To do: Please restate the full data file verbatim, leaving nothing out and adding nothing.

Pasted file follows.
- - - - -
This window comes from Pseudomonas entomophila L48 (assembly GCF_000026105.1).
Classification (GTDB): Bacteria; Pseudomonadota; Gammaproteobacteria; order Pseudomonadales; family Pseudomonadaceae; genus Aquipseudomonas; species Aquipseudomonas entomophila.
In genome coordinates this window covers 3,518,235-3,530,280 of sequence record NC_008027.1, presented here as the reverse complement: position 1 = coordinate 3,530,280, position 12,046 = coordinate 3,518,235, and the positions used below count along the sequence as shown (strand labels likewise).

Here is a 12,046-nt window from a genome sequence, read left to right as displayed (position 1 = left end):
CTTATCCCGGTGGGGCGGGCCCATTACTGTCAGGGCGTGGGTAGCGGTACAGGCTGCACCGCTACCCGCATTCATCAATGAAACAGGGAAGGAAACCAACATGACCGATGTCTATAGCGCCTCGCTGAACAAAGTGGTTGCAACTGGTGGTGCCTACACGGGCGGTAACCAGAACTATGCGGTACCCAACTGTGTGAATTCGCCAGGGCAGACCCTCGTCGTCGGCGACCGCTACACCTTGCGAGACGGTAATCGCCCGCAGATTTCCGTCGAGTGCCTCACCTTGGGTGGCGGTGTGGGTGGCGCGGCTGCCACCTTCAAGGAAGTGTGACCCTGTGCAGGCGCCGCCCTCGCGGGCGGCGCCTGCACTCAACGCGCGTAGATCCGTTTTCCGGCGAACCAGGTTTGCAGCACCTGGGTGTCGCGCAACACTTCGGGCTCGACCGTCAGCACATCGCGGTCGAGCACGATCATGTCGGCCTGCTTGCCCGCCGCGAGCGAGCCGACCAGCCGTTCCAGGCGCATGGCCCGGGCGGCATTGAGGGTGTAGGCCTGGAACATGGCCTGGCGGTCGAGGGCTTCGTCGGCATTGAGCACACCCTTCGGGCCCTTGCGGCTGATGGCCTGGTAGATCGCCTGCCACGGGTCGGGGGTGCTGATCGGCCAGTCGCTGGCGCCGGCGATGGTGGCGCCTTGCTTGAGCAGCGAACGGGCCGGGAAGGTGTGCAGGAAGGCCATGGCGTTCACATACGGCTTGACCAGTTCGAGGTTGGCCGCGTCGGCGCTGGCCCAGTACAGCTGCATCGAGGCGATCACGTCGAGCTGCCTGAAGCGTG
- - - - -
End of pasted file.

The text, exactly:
This window comes from Pseudomonas entomophila L48 (assembly GCF_000026105.1).
Classification (GTDB): Bacteria; Pseudomonadota; Gammaproteobacteria; order Pseudomonadales; family Pseudomonadaceae; genus Aquipseudomonas; species Aquipseudomonas entomophila.
In genome coordinates this window covers 3,518,235-3,530,280 of sequence record NC_008027.1, presented here as the reverse complement: position 1 = coordinate 3,530,280, position 12,046 = coordinate 3,518,235, and the positions used below count along the sequence as shown (strand labels likewise).

Here is a 12,046-nt window from a genome sequence, read left to right as displayed (position 1 = left end):
CTTATCCCGGTGGGGCGGGCCCATTACTGTCAGGGCGTGGGTAGCGGTACAGGCTGCACCGCTACCCGCATTCATCAATGAAACAGGGAAGGAAACCAACATGACCGATGTCTATAGCGCCTCGCTGAACAAAGTGGTTGCAACTGGTGGTGCCTACACGGGCGGTAACCAGAACTATGCGGTACCCAACTGTGTGAATTCGCCAGGGCAGACCCTCGTCGTCGGCGACCGCTACACCTTGCGAGACGGTAATCGCCCGCAGATTTCCGTCGAGTGCCTCACCTTGGGTGGCGGTGTGGGTGGCGCGGCTGCCACCTTCAAGGAAGTGTGACCCTGTGCAGGCGCCGCCCTCGCGGGCGGCGCCTGCACTCAACGCGCGTAGATCCGTTTTCCGGCGAACCAGGTTTGCAGCACCTGGGTGTCGCGCAACACTTCGGGCTCGACCGTCAGCACATCGCGGTCGAGCACGATCATGTCGGCCTGCTTGCCCGCCGCGAGCGAGCCGACCAGCCGTTCCAGGCGCATGGCCCGGGCGGCATTGAGGGTGTAGGCCTGGAACATGGCCTGGCGGTCGAGGGCTTCGTCGGCATTGAGCACACCCTTCGGGCCCTTGCGGCTGATGGCCTGGTAGATCGCCTGCCACGGGTCGGGGGTGCTGATCGGCCAGTCGCTGGCGCCGGCGATGGTGGCGCCTTGCTTGAGCAGCGAACGGGCCGGGAAGGTGTGCAGGAAGGCCATGGCGTTCACATACGGCTTGACCAGTTCGAGGTTGGCCGCGTCGGCGCTGGCCCAGTACAGCTGCATCGAGGCGATCACGTCGAGCTGCCTGAAGCGTG